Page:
They speak Telugu, a sprinkling of Malayalam and occasionally a little Tamil. They wear torn, soiled and often oversized clothes. Their hairs are uncombed, faces are tainted. They live the moment. And survive on the margins of life — on the edges of roads in the city.
On the birthday of Jesus Christ, a section of street children in the city rejoiced with gusto the advent of the Saviour.
They sang and danced around a make-believe crib and a Christmas tree. They ate cake and had a full meal, courtesy the Theruvora Pravarthaka Association, the one-man mission launched and run by Murugan.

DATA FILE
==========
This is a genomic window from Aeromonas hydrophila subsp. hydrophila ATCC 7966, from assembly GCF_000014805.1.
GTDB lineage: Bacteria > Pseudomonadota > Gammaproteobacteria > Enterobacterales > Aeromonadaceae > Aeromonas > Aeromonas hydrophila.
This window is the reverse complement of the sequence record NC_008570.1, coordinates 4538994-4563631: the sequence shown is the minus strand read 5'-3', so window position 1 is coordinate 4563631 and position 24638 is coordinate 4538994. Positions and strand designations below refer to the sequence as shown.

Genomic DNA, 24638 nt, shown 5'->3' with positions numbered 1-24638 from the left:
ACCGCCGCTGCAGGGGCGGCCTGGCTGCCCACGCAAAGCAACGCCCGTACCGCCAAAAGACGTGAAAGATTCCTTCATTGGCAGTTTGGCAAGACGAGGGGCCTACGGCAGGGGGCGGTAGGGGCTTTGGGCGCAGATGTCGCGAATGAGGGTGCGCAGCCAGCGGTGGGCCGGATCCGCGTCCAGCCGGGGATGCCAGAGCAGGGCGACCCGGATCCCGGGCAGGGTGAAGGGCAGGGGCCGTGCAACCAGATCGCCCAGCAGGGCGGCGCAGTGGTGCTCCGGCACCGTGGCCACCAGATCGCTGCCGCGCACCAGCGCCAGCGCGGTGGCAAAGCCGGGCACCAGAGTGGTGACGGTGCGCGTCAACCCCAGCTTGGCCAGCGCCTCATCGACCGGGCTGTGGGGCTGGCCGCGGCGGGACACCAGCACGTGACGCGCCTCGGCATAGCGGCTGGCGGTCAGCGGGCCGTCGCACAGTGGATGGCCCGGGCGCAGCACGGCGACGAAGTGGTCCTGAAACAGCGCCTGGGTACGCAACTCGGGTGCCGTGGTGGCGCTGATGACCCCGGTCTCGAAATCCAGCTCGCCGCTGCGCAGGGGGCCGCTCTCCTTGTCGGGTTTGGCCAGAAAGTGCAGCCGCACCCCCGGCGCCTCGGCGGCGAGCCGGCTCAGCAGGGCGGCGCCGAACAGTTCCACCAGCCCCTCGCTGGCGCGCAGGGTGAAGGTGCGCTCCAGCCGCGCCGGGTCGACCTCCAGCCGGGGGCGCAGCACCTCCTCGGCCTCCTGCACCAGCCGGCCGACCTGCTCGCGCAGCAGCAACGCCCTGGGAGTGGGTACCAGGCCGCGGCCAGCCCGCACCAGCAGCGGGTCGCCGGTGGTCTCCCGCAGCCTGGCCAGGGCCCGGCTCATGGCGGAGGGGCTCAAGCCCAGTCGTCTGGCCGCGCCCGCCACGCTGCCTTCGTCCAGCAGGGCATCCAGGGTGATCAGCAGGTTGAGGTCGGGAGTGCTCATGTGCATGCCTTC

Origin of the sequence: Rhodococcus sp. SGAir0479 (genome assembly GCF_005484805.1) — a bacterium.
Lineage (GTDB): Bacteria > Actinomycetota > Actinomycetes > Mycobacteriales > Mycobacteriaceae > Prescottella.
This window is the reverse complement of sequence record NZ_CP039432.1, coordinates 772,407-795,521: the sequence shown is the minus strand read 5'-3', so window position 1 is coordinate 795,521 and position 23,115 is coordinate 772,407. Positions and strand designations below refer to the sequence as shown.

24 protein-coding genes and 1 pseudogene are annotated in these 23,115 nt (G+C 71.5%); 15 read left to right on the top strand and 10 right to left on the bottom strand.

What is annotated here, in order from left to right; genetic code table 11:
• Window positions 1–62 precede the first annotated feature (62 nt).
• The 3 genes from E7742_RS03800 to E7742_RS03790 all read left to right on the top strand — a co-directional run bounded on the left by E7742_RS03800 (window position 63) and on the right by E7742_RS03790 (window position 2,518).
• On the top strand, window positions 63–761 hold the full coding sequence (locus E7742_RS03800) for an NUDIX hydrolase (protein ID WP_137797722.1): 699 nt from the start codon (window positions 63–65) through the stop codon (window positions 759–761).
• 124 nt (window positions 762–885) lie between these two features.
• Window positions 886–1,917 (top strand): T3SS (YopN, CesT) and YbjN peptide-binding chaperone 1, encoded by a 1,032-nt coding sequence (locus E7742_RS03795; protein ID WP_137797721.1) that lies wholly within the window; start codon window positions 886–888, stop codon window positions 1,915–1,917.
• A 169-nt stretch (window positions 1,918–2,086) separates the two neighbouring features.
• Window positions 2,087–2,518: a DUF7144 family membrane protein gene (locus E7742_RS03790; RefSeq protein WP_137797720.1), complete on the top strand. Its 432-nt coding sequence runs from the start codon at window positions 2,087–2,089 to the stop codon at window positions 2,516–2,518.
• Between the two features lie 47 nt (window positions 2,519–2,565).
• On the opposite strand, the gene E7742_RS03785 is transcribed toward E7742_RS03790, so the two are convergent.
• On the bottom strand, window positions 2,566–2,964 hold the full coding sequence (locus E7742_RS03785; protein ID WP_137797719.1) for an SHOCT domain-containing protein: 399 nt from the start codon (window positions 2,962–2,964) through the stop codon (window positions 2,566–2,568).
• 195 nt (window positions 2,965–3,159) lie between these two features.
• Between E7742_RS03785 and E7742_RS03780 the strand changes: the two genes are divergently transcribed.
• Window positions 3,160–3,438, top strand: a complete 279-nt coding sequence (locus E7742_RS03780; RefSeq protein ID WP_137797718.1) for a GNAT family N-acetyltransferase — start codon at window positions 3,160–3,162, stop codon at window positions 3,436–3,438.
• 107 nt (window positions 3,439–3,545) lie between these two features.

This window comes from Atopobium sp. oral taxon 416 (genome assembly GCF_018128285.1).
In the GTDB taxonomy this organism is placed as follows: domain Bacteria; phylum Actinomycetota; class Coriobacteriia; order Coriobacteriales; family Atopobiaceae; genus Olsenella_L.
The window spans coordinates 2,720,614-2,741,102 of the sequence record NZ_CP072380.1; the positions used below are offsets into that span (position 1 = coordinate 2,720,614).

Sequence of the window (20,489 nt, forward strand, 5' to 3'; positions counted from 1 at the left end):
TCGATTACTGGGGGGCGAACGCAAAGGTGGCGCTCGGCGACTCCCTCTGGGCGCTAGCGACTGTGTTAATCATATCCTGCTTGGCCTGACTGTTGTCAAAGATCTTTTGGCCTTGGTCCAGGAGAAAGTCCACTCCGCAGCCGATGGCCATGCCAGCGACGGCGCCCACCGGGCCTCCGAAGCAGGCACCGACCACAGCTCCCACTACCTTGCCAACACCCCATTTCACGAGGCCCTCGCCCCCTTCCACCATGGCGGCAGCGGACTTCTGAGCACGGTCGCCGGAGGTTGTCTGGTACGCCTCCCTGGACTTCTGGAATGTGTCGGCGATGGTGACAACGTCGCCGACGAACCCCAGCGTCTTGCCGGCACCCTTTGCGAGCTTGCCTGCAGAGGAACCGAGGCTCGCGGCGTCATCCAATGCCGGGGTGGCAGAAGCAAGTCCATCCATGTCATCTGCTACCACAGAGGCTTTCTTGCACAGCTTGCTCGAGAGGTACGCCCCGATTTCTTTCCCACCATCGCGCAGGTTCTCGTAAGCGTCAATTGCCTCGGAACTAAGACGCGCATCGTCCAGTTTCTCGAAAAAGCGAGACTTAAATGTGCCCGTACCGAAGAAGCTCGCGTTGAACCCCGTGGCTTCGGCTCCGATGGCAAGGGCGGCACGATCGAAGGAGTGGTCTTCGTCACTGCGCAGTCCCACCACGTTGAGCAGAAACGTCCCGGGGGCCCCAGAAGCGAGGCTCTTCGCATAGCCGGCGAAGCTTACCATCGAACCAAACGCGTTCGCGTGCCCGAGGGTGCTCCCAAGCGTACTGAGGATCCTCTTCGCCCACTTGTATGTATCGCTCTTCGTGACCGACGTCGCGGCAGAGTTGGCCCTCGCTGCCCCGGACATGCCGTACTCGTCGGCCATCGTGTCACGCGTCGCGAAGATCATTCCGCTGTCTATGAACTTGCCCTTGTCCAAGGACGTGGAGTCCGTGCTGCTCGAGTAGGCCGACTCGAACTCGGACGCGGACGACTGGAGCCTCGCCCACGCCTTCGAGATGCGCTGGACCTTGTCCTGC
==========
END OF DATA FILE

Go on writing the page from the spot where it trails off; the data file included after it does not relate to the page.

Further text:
Murugan, for starters, is a street kid-turned-autorickshaw driver, photographer, writer and social worker.
Murugan organised the Christmas celebration for the children living in the igloo-like cardboard-and-plastic huts along the national highway near Kundannoor. All the inmates in these huts hail from one village, Venkatachalam, in Nellore district of Andhra Pradesh. They come in groups after the monsoon rains end here and stay on until the next monsoon season starts.
These tribal Koraga families arrive with the raw materials for making brooms and ‘bharani’ (containers for storing pickles).
While the adults make bharanis and brooms and sell them on the roadside, the children just fool around or beg in the streets.
Due to the seasonal migration and travels of their parents, most of these children are unable to attend school.